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Epinephrine and dexamethasone for viral wheeze in infants

Posted Oct 30 2009 11:01pm
There is uncertainty about the value of inhaled bron­chodilators and steroids for infants who wheeze. Now a multicentre trial in Canada has shown that treatment with oral dexamethasone and inhaled epinephrine (adrenaline) in the emergency depart­ment reduced rates of hospital admission.

The trial was carried out at eight centres during December to April in 2004–2007. A total of 800 infants aged 6 weeks–12 months (median age, 5 months) with a diagnosis of acute bronchiolitis (defined as a first episode of wheezing associated with signs of an upper respiratory tract infection during the peak respiratory syncytial virus season) were randomized to four treatment groups in the emergency department: epinephrine plus dexam­ethasone (ED), epinephrine plus placebo (EP), dex­amethasone plus placebo (DP), and double placebo (PP). Epinephrine was given as two doses each of 3 mL of 1:1,000 solution via a nebulizer. Dexam­ethasone was given orally in an initial dose of 1 mg/kg followed by five doses of 0.6 mg/kg at 24­hour intervals. Rates of hospital admission by day 7 were 17% (ED), 24% (EP), 26% (DP) and 26% (PP). There was a significant 35% risk reduction in the ED group, but this result became insignificant after statistical adjustment.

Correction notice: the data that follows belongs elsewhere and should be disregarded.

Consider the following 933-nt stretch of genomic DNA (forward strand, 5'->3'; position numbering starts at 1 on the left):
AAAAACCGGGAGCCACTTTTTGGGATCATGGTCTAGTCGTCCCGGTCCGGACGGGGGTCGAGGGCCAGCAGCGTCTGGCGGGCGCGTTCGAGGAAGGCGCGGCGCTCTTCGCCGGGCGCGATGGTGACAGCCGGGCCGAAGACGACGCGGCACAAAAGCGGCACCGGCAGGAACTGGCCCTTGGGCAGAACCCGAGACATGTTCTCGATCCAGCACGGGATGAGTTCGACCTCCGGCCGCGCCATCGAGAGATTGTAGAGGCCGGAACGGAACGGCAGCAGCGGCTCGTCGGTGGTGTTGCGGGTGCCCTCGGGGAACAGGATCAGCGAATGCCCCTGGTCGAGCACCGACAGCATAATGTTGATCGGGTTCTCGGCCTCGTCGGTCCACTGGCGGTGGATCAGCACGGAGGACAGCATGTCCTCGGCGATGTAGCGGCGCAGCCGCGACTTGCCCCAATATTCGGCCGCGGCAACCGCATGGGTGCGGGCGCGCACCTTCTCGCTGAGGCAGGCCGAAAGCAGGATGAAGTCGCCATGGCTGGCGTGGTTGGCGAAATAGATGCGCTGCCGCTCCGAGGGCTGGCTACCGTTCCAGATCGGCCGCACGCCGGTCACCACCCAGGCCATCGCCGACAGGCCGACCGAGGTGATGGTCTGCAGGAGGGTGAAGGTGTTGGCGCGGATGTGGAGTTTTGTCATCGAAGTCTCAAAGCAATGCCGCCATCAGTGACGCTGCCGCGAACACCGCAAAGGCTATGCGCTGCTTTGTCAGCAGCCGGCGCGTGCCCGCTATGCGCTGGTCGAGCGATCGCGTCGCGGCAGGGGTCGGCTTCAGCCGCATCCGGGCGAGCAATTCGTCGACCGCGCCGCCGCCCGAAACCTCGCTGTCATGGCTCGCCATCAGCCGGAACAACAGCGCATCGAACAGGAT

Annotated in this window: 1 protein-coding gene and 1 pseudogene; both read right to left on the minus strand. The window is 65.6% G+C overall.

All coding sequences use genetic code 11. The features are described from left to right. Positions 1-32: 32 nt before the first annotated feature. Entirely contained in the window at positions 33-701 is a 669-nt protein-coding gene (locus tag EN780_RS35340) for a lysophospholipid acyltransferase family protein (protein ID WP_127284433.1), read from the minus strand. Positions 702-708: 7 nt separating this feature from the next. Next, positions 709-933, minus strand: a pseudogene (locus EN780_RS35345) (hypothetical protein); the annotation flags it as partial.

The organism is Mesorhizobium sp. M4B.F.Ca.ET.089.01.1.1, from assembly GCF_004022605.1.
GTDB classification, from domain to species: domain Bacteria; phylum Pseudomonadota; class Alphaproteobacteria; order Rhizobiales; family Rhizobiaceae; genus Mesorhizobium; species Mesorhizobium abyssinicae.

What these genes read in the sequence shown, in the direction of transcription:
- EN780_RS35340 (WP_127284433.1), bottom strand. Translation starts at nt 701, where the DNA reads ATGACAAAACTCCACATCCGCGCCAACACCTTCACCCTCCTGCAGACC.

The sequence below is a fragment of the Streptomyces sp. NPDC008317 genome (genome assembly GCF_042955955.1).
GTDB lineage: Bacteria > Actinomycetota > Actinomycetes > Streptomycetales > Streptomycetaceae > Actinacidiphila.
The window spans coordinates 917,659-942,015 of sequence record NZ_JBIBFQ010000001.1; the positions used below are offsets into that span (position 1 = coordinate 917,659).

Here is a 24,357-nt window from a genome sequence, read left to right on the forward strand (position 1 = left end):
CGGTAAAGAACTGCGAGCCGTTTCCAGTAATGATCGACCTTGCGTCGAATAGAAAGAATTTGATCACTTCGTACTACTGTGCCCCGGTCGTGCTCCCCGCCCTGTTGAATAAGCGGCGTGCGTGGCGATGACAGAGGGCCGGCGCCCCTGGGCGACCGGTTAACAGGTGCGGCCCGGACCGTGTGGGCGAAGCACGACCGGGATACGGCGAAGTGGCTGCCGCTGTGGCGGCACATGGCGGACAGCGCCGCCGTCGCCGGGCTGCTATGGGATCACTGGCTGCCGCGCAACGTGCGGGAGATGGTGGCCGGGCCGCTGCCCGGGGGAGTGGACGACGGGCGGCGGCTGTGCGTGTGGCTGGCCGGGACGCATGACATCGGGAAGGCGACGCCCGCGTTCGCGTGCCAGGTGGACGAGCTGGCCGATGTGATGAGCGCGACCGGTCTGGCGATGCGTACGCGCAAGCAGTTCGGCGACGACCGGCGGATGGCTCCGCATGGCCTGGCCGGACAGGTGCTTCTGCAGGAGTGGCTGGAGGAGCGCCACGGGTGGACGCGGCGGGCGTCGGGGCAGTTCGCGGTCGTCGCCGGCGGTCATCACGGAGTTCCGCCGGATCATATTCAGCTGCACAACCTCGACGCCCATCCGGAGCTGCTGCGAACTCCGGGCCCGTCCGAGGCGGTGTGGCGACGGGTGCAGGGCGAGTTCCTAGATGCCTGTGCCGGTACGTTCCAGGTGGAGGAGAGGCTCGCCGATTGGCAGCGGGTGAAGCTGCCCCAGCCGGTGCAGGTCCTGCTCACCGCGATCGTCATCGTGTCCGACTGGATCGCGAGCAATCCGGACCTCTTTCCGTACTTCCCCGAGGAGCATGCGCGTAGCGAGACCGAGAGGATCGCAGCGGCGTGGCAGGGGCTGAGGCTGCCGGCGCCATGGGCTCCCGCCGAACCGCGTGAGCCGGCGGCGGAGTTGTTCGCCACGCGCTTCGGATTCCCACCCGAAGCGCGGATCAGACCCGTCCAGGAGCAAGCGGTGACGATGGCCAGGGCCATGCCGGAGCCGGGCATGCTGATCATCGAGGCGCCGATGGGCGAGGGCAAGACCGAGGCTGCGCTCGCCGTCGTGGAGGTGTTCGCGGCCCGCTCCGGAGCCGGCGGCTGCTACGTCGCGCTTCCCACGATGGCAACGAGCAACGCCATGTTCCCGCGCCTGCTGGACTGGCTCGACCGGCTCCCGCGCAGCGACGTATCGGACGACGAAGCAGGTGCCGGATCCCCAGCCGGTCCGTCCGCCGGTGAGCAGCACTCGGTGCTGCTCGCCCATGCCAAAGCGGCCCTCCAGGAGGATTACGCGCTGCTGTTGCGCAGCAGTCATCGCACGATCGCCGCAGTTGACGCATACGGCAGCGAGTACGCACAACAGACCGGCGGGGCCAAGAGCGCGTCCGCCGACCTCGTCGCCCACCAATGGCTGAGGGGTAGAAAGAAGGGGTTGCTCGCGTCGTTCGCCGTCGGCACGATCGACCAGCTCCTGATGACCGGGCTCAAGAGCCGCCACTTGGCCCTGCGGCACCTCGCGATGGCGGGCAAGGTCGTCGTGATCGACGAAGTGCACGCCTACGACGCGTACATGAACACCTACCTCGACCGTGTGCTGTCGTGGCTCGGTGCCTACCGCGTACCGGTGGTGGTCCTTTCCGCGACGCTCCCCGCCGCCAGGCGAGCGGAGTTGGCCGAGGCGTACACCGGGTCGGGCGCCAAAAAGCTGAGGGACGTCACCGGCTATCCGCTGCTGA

Giving oral dexamethasone and inhaled epine­phrine to infants with viral wheeze (paediatricians in Britain might give a diagnosis of wheezy bronchitis) may reduce the need for hospital admission.

Plint AC, et al. Epinephrine and dexamethasone in children with bronchiolitis. NEJM 2009;360:2079–2089; Frey U, von Mutius E. The challenge of managing wheezing in infants. Ibid: 2130–2133 (editorial).

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